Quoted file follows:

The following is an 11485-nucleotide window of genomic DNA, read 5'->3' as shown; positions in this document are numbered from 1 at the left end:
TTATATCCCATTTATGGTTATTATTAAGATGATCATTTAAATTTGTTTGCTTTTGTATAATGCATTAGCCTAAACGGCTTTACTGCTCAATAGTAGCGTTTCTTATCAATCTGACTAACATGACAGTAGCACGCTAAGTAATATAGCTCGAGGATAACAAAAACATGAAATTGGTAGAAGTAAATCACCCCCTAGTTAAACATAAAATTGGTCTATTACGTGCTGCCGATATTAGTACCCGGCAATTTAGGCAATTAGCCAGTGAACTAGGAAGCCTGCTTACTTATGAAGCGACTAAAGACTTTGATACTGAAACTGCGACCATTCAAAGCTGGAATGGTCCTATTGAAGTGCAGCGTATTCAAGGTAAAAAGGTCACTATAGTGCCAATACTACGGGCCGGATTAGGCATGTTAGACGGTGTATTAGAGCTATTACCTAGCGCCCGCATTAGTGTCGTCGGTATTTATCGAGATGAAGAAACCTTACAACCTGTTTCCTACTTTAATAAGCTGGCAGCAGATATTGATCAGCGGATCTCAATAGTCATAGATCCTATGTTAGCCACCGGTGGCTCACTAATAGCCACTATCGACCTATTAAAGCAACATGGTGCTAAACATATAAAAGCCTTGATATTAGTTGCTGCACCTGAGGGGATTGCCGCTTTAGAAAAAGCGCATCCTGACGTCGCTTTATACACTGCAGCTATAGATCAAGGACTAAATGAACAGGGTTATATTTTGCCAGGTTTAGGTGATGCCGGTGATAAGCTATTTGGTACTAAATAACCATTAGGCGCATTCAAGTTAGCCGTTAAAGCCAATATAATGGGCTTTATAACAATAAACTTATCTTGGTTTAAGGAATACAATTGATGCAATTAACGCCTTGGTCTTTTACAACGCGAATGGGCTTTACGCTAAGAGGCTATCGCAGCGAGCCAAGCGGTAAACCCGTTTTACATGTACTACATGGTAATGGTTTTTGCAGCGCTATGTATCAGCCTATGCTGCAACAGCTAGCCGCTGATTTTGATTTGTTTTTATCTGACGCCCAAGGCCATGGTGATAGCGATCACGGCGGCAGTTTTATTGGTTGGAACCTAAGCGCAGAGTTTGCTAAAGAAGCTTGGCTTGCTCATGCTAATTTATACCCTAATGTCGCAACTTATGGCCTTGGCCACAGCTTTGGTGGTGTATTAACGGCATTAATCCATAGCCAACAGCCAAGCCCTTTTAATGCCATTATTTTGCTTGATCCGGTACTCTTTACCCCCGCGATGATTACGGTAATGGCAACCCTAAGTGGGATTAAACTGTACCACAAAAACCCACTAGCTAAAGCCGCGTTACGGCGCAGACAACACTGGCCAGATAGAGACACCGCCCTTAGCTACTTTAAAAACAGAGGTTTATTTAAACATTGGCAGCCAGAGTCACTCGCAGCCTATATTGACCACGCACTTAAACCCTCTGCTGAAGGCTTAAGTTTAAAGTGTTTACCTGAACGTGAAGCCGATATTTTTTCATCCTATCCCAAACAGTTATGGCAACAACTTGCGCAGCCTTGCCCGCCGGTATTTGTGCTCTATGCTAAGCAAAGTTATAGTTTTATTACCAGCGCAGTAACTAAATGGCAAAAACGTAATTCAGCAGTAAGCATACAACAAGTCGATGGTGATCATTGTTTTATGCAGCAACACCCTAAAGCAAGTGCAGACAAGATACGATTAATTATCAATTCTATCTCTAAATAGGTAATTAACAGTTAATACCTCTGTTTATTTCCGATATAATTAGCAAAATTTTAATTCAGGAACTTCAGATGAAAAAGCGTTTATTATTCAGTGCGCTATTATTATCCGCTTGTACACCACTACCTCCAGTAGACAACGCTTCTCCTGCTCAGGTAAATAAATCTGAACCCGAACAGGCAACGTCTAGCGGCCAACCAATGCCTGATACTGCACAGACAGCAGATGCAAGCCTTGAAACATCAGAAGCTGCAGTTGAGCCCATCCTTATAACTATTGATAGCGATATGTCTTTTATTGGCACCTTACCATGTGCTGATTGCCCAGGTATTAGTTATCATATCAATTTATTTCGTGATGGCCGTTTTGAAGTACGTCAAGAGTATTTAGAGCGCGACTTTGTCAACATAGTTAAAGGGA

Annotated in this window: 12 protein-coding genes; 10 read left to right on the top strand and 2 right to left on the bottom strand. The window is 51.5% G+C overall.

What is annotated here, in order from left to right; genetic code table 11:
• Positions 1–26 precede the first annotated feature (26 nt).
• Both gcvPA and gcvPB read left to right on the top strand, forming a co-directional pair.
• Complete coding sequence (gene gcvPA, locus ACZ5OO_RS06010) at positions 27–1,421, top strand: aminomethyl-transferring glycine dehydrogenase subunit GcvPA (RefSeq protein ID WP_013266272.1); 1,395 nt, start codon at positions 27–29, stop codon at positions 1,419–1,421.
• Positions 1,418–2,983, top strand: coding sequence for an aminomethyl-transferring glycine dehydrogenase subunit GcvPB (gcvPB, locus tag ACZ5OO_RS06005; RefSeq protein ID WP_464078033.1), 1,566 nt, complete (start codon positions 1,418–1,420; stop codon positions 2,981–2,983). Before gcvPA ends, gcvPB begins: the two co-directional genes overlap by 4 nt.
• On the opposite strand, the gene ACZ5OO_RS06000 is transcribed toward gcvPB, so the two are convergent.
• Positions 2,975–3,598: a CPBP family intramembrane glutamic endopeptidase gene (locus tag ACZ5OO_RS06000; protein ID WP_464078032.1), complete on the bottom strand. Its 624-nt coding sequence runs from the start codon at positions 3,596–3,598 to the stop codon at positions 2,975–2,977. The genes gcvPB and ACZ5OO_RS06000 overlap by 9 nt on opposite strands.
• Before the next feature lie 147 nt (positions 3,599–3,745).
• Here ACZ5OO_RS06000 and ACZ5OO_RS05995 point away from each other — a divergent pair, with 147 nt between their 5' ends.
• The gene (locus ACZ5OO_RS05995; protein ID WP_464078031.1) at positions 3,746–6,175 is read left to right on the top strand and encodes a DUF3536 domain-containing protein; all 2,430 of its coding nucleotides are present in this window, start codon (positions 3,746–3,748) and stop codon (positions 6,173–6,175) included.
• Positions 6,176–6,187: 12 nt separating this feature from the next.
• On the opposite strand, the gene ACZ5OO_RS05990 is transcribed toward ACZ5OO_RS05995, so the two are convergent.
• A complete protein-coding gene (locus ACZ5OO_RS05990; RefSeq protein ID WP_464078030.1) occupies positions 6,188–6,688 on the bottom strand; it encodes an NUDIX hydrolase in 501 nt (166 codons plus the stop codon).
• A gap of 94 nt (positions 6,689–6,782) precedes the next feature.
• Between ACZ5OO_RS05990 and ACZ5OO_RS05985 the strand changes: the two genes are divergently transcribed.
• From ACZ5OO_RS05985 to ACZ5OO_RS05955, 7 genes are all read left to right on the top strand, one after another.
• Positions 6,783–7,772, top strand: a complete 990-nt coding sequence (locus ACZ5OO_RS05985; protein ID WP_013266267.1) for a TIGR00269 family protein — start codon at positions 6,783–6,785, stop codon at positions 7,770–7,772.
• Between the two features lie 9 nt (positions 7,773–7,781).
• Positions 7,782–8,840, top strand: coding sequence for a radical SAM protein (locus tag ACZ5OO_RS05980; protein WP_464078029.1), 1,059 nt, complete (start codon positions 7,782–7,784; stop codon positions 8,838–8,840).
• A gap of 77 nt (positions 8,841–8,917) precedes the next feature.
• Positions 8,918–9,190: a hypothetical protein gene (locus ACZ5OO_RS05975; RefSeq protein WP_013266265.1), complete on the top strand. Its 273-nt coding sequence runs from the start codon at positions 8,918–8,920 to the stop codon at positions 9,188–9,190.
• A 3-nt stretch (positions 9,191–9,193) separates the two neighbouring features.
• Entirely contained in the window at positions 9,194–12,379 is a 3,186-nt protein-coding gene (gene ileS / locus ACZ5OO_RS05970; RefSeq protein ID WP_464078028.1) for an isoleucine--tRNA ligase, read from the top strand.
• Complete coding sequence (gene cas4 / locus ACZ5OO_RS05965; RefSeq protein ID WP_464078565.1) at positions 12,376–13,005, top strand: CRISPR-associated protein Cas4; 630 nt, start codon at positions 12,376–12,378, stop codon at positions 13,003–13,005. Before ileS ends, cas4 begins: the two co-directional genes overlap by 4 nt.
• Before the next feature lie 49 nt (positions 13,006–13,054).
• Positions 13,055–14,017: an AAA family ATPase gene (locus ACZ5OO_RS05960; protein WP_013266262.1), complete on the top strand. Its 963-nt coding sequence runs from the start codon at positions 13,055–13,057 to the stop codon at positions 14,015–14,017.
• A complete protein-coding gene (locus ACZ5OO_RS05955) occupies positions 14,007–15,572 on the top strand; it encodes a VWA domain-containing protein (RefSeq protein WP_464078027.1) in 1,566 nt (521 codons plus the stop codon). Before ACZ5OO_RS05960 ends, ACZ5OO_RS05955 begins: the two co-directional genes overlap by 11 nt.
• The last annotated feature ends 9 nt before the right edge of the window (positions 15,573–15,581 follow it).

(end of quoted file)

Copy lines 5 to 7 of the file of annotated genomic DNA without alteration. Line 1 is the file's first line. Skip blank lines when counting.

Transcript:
• Positions 1–26 precede the first annotated feature (26 nt).
• Both gcvPA and gcvPB read left to right on the top strand, forming a co-directional pair.
• Complete coding sequence (gene gcvPA, locus ACZ5OO_RS06010) at positions 27–1,421, top strand: aminomethyl-transferring glycine dehydrogenase subunit GcvPA (RefSeq protein ID WP_013266272.1); 1,395 nt, start codon at positions 27–29, stop codon at positions 1,419–1,421.